Pandemic Winter Blues COVID 19 Pandemic Series February 2011
In a dark and cold winter night, you can’t sleep. Your thoughts are flowing –
The COVID 19 infection and death toll hits a new record high in January, with new strains quickly spreading, you are worried about the risks for going out even just for buying food. Frustrations from the slow rolling out of vaccines as well as concerns for vaccine safety, you are busy searching availability and new safety updates. Your routine medical and dental care are past due but you have been putting it off, you have canceled all your travel and social events for a year now……
There are too many upsetting news lately – political riots, violence, depressed economy, unemployment, life is more challenging and stressful……
The winter is cold and depressing. The bad news chills your heart……
You get up with your tired body and foggy brain to start your morning and getting worse each day. As this vicious cycle continues, your body will react physically.
Illnesses are in when your immune system weakens. It is clinically evident that stress induce many central nervous system and hormonal changes psychologically and physiologically. Body will not lie to you and you feel the pain. Negative emotions such as anger, sadness, fear, anxiety, hostile, insecure, often involves or lead to health issues. The physical symptoms are real, but you may not realize or believe where they came from.
Fear for COVID 19 is realistic. It’s been a year and it has not been easy for everyone. By now, everyone may know someone became the victim or lost life in the pandemic. With the winter surge and the new strain mutation, the global crisis over shadows us. The most common places (80%) of COVID transmissions happens in these common places in our daily life – restaurants/cafes, bars, hotels, parties, and houses of worship. Don’t go even they are open. The two high risk factors are crowds and indoors. Avoid crowds and large gatherings. People needed to adjust to a new normal to reduce the risk of spreading the disease from everyday activities. Each one of us are to do our part in preventing virus transmission.
Anxiety, depression and mood imbalances are skyrocketed amid the pandemic. For many people, the pandemic means our social networks and support systems become disconnected, which may impact pre-existing accountability structures, such as gym workout/classes, regular health care visits, or haircut/beauty solon appointments. With disruptions in these networks, many are less motivated to keep up with optimal eating habits, fitness routine, even personal grooming. Be aware of symptoms of depression — even in people who have never been diagnosed before — which can include low mood, lack of interest in enjoyable activities, changes in appetite or sleep and fatigue. Loneliness is commonly associated with depression and also can be a chronic disease of its own. Many people have strong lonely feelings during quarantine and from social distancing. You don’t feel like doing much, as loneliness is demotivating.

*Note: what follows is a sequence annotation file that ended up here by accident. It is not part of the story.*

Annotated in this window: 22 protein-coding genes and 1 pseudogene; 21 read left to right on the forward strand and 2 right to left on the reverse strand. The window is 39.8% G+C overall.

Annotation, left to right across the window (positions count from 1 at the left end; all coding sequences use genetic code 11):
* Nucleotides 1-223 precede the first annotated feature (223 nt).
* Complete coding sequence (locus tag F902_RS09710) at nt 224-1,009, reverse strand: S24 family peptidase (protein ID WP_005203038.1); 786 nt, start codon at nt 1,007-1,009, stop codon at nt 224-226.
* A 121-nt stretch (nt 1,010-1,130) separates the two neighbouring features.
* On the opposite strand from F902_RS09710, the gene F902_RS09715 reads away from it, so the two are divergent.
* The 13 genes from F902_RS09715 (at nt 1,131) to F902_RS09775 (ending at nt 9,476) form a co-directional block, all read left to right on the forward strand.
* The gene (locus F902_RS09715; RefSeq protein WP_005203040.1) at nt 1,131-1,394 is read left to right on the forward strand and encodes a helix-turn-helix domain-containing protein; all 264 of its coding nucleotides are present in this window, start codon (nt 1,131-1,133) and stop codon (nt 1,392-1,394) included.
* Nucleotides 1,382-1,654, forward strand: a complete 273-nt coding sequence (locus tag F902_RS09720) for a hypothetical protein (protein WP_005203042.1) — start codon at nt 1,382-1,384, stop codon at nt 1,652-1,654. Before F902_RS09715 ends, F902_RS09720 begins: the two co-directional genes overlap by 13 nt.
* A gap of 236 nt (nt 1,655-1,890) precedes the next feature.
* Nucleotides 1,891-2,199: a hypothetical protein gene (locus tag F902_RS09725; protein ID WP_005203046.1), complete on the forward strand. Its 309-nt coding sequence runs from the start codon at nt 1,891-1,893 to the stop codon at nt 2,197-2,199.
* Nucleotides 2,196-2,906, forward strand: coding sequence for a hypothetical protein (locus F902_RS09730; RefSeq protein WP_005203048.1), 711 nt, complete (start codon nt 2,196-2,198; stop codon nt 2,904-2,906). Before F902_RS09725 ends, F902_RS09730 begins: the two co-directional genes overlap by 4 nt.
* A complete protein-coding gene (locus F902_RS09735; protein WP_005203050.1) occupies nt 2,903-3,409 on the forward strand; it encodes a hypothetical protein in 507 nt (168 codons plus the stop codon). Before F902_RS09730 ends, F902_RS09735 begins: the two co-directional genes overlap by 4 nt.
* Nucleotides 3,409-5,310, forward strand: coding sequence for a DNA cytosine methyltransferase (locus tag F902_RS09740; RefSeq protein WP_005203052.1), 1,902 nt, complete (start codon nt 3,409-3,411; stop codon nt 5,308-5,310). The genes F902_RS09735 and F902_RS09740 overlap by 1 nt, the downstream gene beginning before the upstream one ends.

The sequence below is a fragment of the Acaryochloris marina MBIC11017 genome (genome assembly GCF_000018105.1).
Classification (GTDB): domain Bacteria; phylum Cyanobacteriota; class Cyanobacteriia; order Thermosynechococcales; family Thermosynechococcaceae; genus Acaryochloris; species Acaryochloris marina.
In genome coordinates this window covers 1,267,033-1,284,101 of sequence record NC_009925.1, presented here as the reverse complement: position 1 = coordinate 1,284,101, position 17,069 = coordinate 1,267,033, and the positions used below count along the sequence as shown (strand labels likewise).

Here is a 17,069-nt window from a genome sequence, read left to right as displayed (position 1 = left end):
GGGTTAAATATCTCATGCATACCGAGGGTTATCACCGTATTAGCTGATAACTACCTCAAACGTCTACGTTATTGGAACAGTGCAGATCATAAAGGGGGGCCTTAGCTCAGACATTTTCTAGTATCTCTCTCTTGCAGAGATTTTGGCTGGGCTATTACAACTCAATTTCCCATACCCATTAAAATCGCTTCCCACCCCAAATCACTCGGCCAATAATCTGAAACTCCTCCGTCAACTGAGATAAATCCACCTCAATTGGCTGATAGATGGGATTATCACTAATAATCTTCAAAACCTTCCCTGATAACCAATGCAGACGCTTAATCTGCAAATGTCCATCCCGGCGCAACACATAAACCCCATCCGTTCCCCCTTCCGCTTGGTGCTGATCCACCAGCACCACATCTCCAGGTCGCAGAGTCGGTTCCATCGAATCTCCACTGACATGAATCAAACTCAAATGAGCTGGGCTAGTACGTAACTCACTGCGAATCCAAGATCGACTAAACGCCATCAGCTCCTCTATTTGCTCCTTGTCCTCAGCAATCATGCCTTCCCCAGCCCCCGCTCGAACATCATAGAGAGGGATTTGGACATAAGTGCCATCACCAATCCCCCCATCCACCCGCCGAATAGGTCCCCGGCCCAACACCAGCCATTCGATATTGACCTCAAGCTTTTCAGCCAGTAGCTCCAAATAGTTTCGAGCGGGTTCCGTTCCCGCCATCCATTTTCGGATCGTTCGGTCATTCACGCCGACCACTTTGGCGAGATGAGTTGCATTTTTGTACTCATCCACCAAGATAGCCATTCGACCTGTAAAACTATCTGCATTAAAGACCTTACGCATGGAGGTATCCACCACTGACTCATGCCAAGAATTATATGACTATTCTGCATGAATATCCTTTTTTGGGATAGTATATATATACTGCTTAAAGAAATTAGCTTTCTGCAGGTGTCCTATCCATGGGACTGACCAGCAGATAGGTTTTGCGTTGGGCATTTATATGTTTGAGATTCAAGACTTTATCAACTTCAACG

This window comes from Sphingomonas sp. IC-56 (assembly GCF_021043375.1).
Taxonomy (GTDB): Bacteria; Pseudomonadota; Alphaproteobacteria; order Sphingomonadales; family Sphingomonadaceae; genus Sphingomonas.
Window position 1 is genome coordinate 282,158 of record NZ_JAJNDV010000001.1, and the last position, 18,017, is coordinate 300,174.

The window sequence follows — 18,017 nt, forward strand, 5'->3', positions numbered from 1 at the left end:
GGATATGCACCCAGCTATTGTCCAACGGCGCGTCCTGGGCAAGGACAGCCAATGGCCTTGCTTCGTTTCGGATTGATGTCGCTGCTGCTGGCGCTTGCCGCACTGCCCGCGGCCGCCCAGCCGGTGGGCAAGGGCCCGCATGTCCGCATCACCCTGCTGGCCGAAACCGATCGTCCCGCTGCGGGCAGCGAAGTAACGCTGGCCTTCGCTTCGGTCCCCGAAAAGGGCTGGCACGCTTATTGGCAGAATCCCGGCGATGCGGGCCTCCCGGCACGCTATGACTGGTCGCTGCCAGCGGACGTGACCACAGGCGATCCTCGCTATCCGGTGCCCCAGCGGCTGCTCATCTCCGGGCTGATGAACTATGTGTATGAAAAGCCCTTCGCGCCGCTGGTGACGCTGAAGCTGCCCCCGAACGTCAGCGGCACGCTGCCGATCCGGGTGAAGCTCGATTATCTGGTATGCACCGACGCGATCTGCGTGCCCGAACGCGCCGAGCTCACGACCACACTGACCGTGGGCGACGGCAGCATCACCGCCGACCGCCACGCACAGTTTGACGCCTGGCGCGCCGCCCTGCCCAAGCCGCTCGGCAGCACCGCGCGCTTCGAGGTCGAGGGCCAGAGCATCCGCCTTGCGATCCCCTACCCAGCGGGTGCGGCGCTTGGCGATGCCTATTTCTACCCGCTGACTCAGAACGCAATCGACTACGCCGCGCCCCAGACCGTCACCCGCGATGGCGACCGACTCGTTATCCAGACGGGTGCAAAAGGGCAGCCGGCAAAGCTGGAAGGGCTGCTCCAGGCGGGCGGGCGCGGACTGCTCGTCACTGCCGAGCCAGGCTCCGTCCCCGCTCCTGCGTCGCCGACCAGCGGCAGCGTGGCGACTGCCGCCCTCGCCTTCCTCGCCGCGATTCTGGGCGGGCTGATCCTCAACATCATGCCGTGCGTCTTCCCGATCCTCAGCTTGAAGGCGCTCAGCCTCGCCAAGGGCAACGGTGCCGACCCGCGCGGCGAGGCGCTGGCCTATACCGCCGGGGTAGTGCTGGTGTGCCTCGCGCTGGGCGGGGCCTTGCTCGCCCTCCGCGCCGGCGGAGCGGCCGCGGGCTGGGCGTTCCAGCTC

Strategies to deal with pandemic winter blues:
1. Mindset determines your mentality. In this unprecedented time, situations are out of your control. Stay informed – follow the trusted resources and build your confidence based on health literacy. Weed out myths and negative views. Adapt to the pandemic changes and prepare for some changes may become permanent. Take good care of yourself is your accountability to reduce the COVID surge. Follow the CDC guidelines - Wear a face mask, observe social distance, avoid large crowds, don't go indoors with people you're not sheltering with, practice good hand/personal hygiene, get vaccinated when it becomes available to you, to protect your life and the lives of others.